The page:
Wednesday, October 28, 2009

Lloyd Street Synagogue and LEGOs?

Is the historic Lloyd Street Synagogue (1845) related to LEGOs ®? You decide!

Photo courtesy of board member Duke Zimmerman.

Monday, October 26, 2009


Jobi is SO SAD! Why so sad Jobi?

I miss the interns! And it’s not just because I need someone to flip my desk calendar (time has frozen since August 19th),

to file my closed-out loan folders (a nice big pile is mounting – see the pencil pup for reference!), and to make phone calls to lenders about retrieving their materials!

I miss all of their energy and enthusiasm; their delight as they discover fun, interesting (and sometimes bizarre) items in the collection; the pencil competitions; conversations at the picnic tables outside…

Sure, interns take a lot of time and work: staff has to train them to be the little collection managers/curators/educators of tomorrow. We need to answer questions that often seem self explanatory (but only until we realize we’ve been doing our job for years and it really ISN’T that obvious!), try and arrange for cool field trips and remember to bring in the occasional snack. But interns help us be more efficient, more productive and better behaved (we have to set a good example you know!).

Who is going to scan that photo for the next issue of Generations magazine? Who is going to help put together the packets for the board retreat? Who will run downstairs and complete object measurements? Who will eat all of these delicious cupcakes…?

My piles have grown, the data entry is mounting, and there are projects just itching to be worked on. Bottom line: we need a few hardy interns to brave Baltimore’s winter weather (and welcome in the spring!) in our collections and exhibition department. If you can get to the museum 1 or 2 times per week we want you! Work for class credit, to build up volunteer hours or simply for the joy of getting to pick your own awesome pencil from the cup on my desk!

Interested? (And why wouldn’t you be!?!) Send me, Jobi Zink, Senior Collections Manager and official Intern wrangler, an email at, and let’s talk!

Thursday, October 8, 2009

Student Immigration Stories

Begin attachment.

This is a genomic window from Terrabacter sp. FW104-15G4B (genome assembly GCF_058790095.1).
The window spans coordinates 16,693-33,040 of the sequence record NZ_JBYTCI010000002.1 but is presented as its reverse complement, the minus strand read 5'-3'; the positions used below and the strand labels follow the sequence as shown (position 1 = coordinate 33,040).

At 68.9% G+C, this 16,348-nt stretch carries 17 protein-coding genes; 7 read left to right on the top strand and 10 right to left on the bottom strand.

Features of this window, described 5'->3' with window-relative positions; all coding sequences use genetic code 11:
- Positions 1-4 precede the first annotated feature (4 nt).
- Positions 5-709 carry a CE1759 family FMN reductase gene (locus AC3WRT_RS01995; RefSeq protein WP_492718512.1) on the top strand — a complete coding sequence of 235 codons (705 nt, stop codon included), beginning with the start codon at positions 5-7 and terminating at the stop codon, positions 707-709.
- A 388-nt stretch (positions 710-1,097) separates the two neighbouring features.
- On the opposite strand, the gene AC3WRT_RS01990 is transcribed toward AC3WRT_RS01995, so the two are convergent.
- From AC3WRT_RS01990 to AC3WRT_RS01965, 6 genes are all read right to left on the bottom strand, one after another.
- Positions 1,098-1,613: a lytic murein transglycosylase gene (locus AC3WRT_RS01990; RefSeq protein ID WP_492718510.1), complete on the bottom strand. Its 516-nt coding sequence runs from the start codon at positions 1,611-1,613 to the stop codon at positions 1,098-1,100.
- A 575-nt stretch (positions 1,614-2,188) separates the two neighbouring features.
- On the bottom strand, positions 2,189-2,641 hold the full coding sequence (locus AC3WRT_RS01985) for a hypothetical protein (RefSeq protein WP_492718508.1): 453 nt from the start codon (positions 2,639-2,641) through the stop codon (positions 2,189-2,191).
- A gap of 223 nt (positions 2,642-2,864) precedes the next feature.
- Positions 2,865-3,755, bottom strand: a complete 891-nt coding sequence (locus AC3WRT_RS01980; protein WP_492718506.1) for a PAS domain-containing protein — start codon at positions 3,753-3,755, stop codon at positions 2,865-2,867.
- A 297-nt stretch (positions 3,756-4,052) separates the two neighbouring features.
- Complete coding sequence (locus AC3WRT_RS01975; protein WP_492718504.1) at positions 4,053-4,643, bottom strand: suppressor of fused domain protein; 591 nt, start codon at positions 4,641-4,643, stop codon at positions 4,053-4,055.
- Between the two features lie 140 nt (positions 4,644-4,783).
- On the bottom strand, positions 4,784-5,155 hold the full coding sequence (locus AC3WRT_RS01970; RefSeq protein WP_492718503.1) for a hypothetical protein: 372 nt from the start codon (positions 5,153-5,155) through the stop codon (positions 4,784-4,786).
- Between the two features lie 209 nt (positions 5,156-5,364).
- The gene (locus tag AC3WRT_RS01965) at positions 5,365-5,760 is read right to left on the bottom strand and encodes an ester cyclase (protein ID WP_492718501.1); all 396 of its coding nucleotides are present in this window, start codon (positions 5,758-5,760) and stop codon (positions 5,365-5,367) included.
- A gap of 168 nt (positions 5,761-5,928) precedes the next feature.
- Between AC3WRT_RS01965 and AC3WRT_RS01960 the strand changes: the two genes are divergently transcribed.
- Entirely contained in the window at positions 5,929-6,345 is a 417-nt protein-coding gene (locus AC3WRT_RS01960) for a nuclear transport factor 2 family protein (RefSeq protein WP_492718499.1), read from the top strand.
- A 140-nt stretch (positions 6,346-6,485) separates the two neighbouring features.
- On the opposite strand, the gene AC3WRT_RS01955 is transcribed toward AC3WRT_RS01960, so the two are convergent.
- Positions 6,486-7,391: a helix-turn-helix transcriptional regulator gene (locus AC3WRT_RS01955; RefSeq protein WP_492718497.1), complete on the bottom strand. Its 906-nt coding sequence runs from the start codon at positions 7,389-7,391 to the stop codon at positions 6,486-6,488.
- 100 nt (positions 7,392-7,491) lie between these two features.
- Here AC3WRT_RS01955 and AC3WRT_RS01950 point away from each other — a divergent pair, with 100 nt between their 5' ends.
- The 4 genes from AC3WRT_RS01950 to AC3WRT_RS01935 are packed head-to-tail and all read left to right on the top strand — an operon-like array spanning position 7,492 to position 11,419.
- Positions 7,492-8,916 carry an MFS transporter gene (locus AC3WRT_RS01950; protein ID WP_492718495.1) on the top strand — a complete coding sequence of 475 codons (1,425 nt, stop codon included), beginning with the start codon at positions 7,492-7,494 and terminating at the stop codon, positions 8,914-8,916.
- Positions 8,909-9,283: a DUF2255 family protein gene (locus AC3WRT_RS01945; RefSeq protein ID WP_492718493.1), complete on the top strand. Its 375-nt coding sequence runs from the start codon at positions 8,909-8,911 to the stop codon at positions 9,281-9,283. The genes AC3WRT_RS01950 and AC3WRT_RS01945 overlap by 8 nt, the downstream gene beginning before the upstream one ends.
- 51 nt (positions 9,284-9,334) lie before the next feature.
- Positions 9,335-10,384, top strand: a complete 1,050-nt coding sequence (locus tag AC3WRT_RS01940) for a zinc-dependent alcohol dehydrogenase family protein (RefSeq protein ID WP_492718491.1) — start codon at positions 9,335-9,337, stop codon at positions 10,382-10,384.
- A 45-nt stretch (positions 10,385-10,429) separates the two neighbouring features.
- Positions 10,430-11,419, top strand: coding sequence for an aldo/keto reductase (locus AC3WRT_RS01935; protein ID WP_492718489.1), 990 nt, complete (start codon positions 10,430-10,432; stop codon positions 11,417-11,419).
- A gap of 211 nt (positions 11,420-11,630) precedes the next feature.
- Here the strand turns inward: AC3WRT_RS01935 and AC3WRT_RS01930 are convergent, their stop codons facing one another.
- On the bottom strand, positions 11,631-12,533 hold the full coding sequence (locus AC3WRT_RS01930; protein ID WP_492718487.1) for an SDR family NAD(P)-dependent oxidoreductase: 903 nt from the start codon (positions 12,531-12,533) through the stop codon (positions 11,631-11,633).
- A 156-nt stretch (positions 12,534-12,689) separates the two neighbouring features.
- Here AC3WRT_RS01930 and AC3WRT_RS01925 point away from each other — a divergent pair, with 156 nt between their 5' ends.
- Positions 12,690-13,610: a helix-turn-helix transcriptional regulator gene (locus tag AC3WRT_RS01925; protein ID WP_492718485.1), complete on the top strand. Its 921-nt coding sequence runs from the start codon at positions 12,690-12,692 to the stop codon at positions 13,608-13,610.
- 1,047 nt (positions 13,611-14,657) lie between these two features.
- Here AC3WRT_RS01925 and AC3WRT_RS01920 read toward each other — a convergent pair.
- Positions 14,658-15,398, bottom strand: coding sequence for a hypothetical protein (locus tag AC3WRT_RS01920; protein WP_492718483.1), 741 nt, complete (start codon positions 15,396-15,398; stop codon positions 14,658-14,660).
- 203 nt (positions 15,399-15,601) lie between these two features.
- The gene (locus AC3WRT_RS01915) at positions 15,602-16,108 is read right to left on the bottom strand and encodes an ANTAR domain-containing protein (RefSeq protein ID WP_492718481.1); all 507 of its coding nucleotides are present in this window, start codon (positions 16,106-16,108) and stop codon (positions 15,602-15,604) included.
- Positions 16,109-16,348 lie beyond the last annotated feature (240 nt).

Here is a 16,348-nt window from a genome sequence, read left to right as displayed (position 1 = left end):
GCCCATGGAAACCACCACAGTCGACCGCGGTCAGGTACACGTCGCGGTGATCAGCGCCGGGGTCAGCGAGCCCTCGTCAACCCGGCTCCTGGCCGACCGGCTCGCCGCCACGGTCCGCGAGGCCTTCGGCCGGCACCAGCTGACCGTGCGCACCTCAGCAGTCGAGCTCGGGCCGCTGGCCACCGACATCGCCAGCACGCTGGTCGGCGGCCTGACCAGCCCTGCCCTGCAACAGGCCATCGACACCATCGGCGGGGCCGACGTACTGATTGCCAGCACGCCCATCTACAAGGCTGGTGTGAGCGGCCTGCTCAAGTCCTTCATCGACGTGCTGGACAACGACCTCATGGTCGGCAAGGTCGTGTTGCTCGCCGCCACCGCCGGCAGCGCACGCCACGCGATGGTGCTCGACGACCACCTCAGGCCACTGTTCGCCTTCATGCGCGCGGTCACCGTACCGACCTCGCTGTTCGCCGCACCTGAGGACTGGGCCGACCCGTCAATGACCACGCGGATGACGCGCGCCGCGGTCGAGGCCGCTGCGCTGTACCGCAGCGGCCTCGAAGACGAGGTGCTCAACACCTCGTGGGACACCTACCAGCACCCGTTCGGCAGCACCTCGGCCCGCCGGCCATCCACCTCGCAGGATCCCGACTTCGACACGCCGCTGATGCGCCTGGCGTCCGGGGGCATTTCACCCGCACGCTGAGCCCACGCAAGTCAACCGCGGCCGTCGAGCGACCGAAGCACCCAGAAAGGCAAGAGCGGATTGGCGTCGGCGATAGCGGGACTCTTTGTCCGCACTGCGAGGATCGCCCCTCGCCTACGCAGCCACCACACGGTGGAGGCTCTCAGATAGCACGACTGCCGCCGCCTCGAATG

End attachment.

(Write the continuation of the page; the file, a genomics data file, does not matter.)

The Baltimore Jewish Times recently. wrote a great story about our student immigration stories program. Check it out here!

One more day to eat in the Sukkah!

Tomorrow, Friday - from 11 - 2pm - will be the last day that the sukkah at B'nai Israel Synagogue will be open during the week for people to enjoy for lunch. Please visit for more information. Visiting is free but please bring your own lunch. Additionally, it is the last day that the Chabad sukkah at Power Plant, 601 E Pratt St (on the right side of the Hard Rock Cafe) will be open. Please visit for additional information.

New Cemetery Resources!

We've just updated our records of Jewish Cemeteries in Maryland!

Cemetery burial listings are now available on-line for
Rosedale, Beth Jacob-Finksburg Cemetery, Beth Tfiloh Cemetery, Mikro Kodesh-Beth Israel, Other East Baltimore cemeteries, West Baltimore cemeteries, Chevrah Ahavas Chesed, Cumberland Eastview Cemetery, and Frederick, Maryland!

family history collection at the Robert L. Weinberg Family History Center contains many additional primary source materials, including:
  • Baltimore Jewish Times obituaries, 1919 to present
  • Jack Lewis Funeral Home records, 1924-1939, 1956-1965
  • Published and unpublished genealogies of Maryland Jewish families
  • Baltimore City directories on microfiche/film, 1752-1930 (some years missing)
  • U.S. manuscript census, Baltimore and other parts of Maryland, 1900, 1910, 1920, 1930
  • Passenger index for ships that arrived in the Port of Baltimore, 1820-1952